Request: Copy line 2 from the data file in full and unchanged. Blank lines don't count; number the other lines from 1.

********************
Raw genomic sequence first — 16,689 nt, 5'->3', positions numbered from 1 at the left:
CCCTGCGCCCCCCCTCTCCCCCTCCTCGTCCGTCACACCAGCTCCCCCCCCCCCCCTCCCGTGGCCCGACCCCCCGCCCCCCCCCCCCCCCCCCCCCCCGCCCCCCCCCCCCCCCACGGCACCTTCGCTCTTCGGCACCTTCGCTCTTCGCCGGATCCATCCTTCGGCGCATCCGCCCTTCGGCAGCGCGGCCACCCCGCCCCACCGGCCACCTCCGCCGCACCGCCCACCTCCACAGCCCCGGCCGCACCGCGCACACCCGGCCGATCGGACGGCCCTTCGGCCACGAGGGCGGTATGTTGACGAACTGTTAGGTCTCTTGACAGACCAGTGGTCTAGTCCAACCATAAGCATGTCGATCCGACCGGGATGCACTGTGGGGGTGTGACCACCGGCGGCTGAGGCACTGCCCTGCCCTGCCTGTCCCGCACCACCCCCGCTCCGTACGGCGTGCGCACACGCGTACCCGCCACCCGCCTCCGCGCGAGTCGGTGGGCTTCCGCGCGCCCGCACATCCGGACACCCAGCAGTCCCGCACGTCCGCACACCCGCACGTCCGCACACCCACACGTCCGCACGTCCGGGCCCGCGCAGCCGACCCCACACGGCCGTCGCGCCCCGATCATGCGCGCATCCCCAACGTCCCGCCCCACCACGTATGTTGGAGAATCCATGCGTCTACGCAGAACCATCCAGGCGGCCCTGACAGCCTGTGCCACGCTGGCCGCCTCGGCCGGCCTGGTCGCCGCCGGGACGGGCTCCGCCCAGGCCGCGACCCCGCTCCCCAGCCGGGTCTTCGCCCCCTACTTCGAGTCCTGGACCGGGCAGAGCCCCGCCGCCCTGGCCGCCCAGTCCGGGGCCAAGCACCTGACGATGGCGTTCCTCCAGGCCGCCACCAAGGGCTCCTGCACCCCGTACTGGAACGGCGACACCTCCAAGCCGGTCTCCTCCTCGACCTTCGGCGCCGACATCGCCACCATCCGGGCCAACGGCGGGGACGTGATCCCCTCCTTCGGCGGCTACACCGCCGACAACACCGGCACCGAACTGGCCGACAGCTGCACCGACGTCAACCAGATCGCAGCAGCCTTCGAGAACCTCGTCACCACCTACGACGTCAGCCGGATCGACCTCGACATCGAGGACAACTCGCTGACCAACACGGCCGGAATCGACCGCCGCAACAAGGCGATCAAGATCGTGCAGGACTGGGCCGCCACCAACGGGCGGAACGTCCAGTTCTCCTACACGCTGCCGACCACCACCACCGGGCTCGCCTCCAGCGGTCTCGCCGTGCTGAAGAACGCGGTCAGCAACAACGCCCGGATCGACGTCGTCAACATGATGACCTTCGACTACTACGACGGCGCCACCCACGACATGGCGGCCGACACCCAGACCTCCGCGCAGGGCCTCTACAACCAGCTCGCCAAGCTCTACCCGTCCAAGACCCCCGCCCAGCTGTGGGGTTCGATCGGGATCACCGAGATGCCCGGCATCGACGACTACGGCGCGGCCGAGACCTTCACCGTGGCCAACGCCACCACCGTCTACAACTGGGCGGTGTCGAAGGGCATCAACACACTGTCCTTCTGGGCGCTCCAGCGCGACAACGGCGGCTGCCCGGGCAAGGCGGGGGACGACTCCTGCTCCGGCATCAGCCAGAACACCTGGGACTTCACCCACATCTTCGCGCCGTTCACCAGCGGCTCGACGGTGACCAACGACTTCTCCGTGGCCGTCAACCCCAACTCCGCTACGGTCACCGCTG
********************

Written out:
CCCTGCGCCCCCCCTCTCCCCCTCCTCGTCCGTCACACCAGCTCCCCCCCCCCCCCTCCCGTGGCCCGACCCCCCGCCCCCCCCCCCCCCCCCCCCCCCGCCCCCCCCCCCCCCCACGGCACCTTCGCTCTTCGGCACCTTCGCTCTTCGCCGGATCCATCCTTCGGCGCATCCGCCCTTCGGCAGCGCGGCCACCCCGCCCCACCGGCCACCTCCGCCGCACCGCCCACCTCCACAGCCCCGGCCGCACCGCGCACACCCGGCCGATCGGACGGCCCTTCGGCCACGAGGGCGGTATGTTGACGAACTGTTAGGTCTCTTGACAGACCAGTGGTCTAGTCCAACCATAAGCATGTCGATCCGACCGGGATGCACTGTGGGGGTGTGACCACCGGCGGCTGAGGCACTGCCCTGCCCTGCCTGTCCCGCACCACCCCCGCTCCGTACGGCGTGCGCACACGCGTACCCGCCACCCGCCTCCGCGCGAGTCGGTGGGCTTCCGCGCGCCCGCACATCCGGACACCCAGCAGTCCCGCACGTCCGCACACCCGCACGTCCGCACACCCACACGTCCGCACGTCCGGGCCCGCGCAGCCGACCCCACACGGCCGTCGCGCCCCGATCATGCGCGCATCCCCAACGTCCCGCCCCACCACGTATGTTGGAGAATCCATGCGTCTACGCAGAACCATCCAGGCGGCCCTGACAGCCTGTGCCACGCTGGCCGCCTCGGCCGGCCTGGTCGCCGCCGGGACGGGCTCCGCCCAGGCCGCGACCCCGCTCCCCAGCCGGGTCTTCGCCCCCTACTTCGAGTCCTGGACCGGGCAGAGCCCCGCCGCCCTGGCCGCCCAGTCCGGGGCCAAGCACCTGACGATGGCGTTCCTCCAGGCCGCCACCAAGGGCTCCTGCACCCCGTACTGGAACGGCGACACCTCCAAGCCGGTCTCCTCCTCGACCTTCGGCGCCGACATCGCCACCATCCGGGCCAACGGCGGGGACGTGATCCCCTCCTTCGGCGGCTACACCGCCGACAACACCGGCACCGAACTGGCCGACAGCTGCACCGACGTCAACCAGATCGCAGCAGCCTTCGAGAACCTCGTCACCACCTACGACGTCAGCCGGATCGACCTCGACATCGAGGACAACTCGCTGACCAACACGGCCGGAATCGACCGCCGCAACAAGGCGATCAAGATCGTGCAGGACTGGGCCGCCACCAACGGGCGGAACGTCCAGTTCTCCTACACGCTGCCGACCACCACCACCGGGCTCGCCTCCAGCGGTCTCGCCGTGCTGAAGAACGCGGTCAGCAACAACGCCCGGATCGACGTCGTCAACATGATGACCTTCGACTACTACGACGGCGCCACCCACGACATGGCGGCCGACACCCAGACCTCCGCGCAGGGCCTCTACAACCAGCTCGCCAAGCTCTACCCGTCCAAGACCCCCGCCCAGCTGTGGGGTTCGATCGGGATCACCGAGATGCCCGGCATCGACGACTACGGCGCGGCCGAGACCTTCACCGTGGCCAACGCCACCACCGTCTACAACTGGGCGGTGTCGAAGGGCATCAACACACTGTCCTTCTGGGCGCTCCAGCGCGACAACGGCGGCTGCCCGGGCAAGGCGGGGGACGACTCCTGCTCCGGCATCAGCCAGAACACCTGGGACTTCACCCACATCTTCGCGCCGTTCACCAGCGGCTCGACGGTGACCAACGACTTCTCCGTGGCCGTCAACCCCAACTCCGCTACGGTCACCGCTG